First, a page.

Health warnings have been issued for both Lake Okaro and Lake Rotoehu because of the presence of blooms of potentially toxic blue-green algae.
Contact with water affected by blooms of blue-green algae can cause asthma and hayfever attacks in some individuals. Contact with the blue-green algae can also cause skin rashes, stomach upsets, and in some cases neurological effects such as tingling around the mouth, headaches, breathing difficulties and visual problems.
“The health warnings mean that people should avoid any activity which involves contact with the water in Lake Okaro or Lake Rotoehu,” says Dr Neil de Wet, Medical Officer of Health for Toi Te Ora Public Health. It is advisable not to paddle, wade, swim, or participate in any recreational activity that might involve any direct contact with the lake water.
Algae may also accumulate and form scum collections along the shoreline of the lakes. It is especially important that parents ensure that children avoid contact with both the water and any algal scum along the shoreline as this may be toxic.
It is also advisable to keep pets and livestock out of the water and off the shoreline.
Signage will be erected at both Lake Okaro and Lake Rotoehu advising potential lake users about the algal blooms.
The Rotorua Te Arawa Lakes Programme partner Bay of Plenty Regional Council takes water samples from 13 key locations across the Rotorua lakes each year to check for blue-green algae while working to improve the water quality of the Te Arawa Lakes. These monitoring sites include Lakes Ōkaro, Rotoehu, Rotorua, Rotoiti and Tarawera. For more information head to www.rotorualakes.co.nz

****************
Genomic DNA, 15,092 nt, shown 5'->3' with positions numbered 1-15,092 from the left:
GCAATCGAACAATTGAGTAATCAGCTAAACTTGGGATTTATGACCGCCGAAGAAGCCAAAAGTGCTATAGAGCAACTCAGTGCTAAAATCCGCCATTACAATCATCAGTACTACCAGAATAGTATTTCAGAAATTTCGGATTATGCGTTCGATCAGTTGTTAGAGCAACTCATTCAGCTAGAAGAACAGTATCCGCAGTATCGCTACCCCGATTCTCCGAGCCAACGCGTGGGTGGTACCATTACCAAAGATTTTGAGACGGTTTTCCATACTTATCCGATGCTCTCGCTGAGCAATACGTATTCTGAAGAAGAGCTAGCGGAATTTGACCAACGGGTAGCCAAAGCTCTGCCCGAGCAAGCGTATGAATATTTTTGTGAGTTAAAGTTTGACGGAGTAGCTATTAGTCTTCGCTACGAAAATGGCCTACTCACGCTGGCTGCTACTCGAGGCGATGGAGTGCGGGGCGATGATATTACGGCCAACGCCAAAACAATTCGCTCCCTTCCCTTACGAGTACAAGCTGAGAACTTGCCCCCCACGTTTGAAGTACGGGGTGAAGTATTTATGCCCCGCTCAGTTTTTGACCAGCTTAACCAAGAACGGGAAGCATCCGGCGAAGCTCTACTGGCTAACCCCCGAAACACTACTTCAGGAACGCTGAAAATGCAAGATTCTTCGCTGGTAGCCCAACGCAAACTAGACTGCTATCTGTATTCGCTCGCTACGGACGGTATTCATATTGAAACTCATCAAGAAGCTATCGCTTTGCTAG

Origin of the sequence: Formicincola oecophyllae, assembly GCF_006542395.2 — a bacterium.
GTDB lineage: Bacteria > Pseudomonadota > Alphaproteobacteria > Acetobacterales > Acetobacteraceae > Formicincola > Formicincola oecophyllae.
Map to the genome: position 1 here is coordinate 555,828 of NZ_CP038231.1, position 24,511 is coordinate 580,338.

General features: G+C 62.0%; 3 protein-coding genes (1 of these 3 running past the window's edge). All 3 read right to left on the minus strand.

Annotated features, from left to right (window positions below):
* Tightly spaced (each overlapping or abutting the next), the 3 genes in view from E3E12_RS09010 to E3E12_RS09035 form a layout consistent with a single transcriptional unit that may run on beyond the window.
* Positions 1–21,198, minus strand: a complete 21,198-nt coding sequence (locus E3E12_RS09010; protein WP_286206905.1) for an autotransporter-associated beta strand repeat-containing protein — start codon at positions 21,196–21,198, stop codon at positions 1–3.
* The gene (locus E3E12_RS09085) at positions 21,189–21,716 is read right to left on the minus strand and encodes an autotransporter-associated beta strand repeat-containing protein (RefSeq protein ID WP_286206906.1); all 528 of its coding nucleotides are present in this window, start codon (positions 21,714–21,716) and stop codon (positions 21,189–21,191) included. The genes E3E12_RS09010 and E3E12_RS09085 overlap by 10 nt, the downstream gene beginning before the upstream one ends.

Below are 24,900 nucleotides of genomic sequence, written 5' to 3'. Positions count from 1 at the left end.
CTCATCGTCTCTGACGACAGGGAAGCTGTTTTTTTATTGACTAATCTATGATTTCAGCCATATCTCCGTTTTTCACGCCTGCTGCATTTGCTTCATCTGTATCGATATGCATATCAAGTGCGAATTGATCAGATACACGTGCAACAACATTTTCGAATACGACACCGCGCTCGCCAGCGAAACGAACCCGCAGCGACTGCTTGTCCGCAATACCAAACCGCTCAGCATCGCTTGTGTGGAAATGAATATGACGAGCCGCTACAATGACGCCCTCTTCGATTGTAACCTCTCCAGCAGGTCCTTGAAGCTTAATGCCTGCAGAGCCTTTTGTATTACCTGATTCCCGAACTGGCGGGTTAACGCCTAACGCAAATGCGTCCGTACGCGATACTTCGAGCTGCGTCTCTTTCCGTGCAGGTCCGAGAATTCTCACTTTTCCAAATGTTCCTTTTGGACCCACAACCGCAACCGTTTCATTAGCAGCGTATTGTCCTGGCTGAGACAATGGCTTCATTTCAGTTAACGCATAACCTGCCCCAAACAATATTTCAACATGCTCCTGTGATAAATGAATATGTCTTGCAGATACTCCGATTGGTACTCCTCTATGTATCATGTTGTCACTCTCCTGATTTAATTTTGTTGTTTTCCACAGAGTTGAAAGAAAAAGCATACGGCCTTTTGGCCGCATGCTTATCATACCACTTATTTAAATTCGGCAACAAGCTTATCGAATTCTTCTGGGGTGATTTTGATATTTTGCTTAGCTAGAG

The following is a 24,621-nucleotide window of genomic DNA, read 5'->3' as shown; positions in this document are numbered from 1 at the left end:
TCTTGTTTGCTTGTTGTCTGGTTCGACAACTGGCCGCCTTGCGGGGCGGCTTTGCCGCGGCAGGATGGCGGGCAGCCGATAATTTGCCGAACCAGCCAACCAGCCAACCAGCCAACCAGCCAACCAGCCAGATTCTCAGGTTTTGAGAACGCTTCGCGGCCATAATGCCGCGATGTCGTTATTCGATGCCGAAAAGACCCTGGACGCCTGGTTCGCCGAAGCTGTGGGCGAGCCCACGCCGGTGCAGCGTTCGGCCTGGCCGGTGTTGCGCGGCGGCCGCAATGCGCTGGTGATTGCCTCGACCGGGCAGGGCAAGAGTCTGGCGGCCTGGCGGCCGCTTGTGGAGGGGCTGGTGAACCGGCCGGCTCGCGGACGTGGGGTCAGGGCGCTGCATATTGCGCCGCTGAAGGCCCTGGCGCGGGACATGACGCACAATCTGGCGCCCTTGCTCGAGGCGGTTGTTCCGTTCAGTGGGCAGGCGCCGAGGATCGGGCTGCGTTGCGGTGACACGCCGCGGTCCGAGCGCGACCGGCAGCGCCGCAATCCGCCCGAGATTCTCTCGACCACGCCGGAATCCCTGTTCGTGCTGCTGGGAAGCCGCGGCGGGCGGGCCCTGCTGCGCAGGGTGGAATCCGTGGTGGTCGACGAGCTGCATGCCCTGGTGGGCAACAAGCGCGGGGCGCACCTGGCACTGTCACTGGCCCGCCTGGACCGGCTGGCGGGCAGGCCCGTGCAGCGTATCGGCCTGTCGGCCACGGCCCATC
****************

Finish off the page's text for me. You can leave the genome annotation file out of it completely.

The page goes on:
Up-to-date information on these health warnings and others for the Bay of Plenty and Lakes districts is available through these channels:
- Phone: 0800 221 555
- Website: www.toiteora.govt.nz/health_warnings
- Facebook: www.facebook.com/toiteora
- Twitter: www.twitter.com/toiteora
- Email alerts for subscribers: www.ttophs.govt.nz/alert
Bay of Plenty Regional Council has commenced region wide maritime patrols – reinforcing safety on the water.
Bay of Plenty Regional Council Harbourmaster Peter Buell said last year nine people died in Bay of Plenty waters and 19 nationwide.
“Nearly half of 2017’s boat-related deaths occurred in the Bay of Plenty – most could have been prevented if a proper fitting lifejacket had been worn.”
Harbourmaster Buell says the first patrols for 2018 went out over labour weekend and issued a high amount of bylaw breaches.
“This year’s 100 per cent increase in breaches, compared with 2017 Labour Weekend is disappointing.
“Patrols issued: eight breaches of bylaw for exceeding five knots; ten for failing to carry enough personal floatation devices; four for unnamed boats or unregistered personal water craft, including Jetski; and three for towing with no observer.”
The volume of breaches should be a reminder for people to be prepared, know the rules and stay safe when heading out on the water, he says.
“2018 is off to a good start with no deaths so far and we’re working hard to keep it that way.”
Harbourmaster Buell wants to reinforce that the patrols don’t want to ruin your day on the water, they’re in place to ensure you and your family stay safe out there.